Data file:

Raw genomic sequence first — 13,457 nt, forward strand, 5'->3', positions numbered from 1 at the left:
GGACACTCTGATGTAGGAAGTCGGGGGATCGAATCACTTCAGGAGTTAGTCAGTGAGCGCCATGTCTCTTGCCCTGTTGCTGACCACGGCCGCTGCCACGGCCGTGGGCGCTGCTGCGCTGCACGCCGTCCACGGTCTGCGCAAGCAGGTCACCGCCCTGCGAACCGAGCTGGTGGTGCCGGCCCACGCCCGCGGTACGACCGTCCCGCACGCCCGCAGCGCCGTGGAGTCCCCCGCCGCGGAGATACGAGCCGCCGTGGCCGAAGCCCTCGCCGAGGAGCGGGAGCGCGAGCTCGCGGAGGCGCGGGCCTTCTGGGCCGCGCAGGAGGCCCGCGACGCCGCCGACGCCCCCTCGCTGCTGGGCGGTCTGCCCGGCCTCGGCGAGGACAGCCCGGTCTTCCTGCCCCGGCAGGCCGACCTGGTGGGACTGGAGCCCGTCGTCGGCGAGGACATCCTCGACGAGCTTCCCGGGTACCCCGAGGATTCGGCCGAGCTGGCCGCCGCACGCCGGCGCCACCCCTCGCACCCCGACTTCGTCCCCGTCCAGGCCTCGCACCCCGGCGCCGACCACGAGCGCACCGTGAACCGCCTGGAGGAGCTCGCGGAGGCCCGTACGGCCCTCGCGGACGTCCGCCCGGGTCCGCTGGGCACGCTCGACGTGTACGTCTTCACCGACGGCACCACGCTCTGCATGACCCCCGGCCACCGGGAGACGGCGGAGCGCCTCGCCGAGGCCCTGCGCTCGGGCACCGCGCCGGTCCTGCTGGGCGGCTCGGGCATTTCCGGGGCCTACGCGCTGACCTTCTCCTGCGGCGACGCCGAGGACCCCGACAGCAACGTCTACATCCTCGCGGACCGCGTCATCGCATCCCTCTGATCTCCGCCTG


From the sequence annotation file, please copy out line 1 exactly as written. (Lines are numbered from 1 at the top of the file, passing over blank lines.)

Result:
Raw genomic sequence first — 13,457 nt, forward strand, 5'->3', positions numbered from 1 at the left: